Benefits for California Paid Family Leave and San Francisco Paid Parental Leave Expand to Eight Weeks on July 1, 2020

Beginning July 1, 2020, California’s family temporary disability insurance program, also known as the paid family leave program (“PFL”), will provide partial wage replacement benefits for up to eight weeks in any 12-month period, which is an increase from the maximum of six weeks presently available.  The benefits are available for employee who take time off to bond with a minor child within one year of the birth or placement of the child in connection with foster care or adoption.  For purposes of new child bonding, California touts the expanded leave benefit as providing each family with a total of four months of PFL – two months per parent.

PFL covers employees employed at organizations of any size.  Any employee who has contributed to the State Disability Insurance program during the past 18 months, and any self-employed worker, who has contributed to the Disability Insurance Elective Coverage program anytime in the past 18 month period, may apply for PFL benefits. 

In order to receive eight weeks of benefits, a claim for PFL must be filed on or after July 1, 2020.  For example, if a worker files a claim for PFL benefits before July 1, 2020, that worker is eligible only for a total of six weeks of benefits. 

As part of Senate Bill 83, the legislation authorizing the eight weeks of PFL benefits, a taskforce was created to develop a proposal to increase PFL to 12 weeks for each parent by 2021-22.  In light of the COVID-19 pandemic budgetary constraints, it is unclear whether that objective is on track.

While the stated purpose for Senate Bill 83 was to increase the time available for bonding with a new child, up to eight weeks of PFL benefits is also available for workers taking time off to care for a seriously ill family member, including one who is suffering from an illness due to COVID-19.

San Francisco Paid Parental Leave Ordinance (“PPLO”)

The San Francisco PPLO has been in existence since January 1, 2017 and requires a covered employer supplement the compensation of a covered employee, who is receiving PFL benefits for bonding with a new child.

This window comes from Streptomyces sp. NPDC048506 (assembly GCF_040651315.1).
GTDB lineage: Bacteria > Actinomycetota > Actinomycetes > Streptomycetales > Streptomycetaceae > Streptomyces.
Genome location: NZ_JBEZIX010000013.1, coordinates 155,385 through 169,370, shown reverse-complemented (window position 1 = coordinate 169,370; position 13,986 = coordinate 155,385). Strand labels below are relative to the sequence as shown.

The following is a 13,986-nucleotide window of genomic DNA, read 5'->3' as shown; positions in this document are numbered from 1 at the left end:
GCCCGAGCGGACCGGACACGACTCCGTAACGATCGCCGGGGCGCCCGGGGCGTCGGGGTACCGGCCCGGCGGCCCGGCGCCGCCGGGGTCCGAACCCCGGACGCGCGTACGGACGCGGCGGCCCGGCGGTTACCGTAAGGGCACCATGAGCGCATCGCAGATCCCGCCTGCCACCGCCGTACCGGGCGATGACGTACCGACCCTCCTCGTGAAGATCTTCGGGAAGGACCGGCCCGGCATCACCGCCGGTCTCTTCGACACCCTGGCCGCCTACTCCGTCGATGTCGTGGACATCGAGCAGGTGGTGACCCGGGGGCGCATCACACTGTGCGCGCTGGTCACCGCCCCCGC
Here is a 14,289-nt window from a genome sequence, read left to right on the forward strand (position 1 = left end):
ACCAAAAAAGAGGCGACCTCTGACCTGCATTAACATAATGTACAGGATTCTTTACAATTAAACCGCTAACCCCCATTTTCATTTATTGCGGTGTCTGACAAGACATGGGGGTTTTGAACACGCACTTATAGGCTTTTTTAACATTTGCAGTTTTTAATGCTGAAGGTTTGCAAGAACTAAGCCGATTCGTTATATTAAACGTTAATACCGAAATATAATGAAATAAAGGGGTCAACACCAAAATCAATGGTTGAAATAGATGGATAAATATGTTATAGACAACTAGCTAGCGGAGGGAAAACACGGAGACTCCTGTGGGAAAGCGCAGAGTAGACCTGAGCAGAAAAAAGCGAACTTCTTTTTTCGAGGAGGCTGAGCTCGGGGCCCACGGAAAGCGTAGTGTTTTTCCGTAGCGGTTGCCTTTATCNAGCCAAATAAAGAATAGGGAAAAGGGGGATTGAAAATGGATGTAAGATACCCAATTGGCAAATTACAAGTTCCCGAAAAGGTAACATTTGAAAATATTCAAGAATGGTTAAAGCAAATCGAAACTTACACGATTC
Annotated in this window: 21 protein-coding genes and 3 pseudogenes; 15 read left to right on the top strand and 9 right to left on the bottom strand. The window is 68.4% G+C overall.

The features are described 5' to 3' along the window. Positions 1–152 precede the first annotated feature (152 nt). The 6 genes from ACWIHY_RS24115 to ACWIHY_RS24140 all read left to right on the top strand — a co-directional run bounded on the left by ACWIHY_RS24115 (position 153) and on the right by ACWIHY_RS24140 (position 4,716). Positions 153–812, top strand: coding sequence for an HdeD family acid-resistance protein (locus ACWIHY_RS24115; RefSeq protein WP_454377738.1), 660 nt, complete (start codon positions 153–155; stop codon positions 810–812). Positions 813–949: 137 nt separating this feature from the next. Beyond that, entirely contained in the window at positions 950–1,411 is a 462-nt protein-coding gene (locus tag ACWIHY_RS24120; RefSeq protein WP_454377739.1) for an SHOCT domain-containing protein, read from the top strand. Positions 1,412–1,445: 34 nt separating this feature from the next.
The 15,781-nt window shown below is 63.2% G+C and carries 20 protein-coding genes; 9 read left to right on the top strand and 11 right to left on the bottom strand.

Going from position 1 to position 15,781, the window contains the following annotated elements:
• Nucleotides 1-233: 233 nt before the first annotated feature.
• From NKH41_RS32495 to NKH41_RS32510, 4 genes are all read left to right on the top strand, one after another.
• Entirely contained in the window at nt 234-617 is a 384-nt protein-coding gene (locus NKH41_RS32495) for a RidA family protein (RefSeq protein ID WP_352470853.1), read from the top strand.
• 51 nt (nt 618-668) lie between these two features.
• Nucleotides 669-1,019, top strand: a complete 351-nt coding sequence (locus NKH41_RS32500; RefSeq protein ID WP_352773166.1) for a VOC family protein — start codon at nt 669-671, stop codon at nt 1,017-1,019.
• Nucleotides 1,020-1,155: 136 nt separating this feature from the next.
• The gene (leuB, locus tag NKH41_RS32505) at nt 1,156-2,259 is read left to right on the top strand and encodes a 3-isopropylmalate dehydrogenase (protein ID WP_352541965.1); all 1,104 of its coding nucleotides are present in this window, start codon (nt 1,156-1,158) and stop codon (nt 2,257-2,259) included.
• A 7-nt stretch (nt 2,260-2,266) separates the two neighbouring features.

A “covered employer” has 20 or more employees worldwide. 

A “covered employee” is an employee:

  • Who began employment with the covered employer at least 180 days prior to the start of the leave period;
  • Who performs at least eight hours of work per week for the employer in San Francisco; and with at least 40% of whose total weekly hours are performed in San Francisco; and
  • Who is eligible to receive paid family leave compensation under the California Paid Family Leave law for the purpose of bonding with a new child.

Given the expansion of PFL benefits on July 1, 2020, the San Francisco Board of Supervisors amended the PPLO in April, 2020, providing up to eight weeks of supplemental compensation for leaves taken on or after July 1, 2020.  The existing exemption from the PPLO for employers, who have existing paid leave policies providing fully paid parental leave for at least six weeks, remains unchanged. 

Under the PPLO, covered employers are required to provide supplemental compensation in an amount such that the PFL wage replacement benefit plus the supplemental compensation equals 100% of the employee’s gross weekly wage, subject to a weekly maximum benefit cap.  The 2020 PPLO cap is $2,167 per week.

It should be noted that unlike the PFL, the PPLO only applies to a leave for bonding with a new child. 

Find instructions and worksheets for calculating PPLO supplemental compensation, here

If you have any questions about the PFL or the PPLO, contact the author or your regular counsel at AALRR.

This AALRR post is intended for informational purposes only and should not be relied upon in reaching a conclusion in a particular area of law. Applicability of the legal principles discussed may differ substantially in individual situations. Receipt of this or any other AALRR publication does not create an attorney-client relationship. The Firm is not responsible for inadvertent errors that may occur in the publishing process.

© 2020 Atkinson, Andelson, Loya, Ruud & Romo

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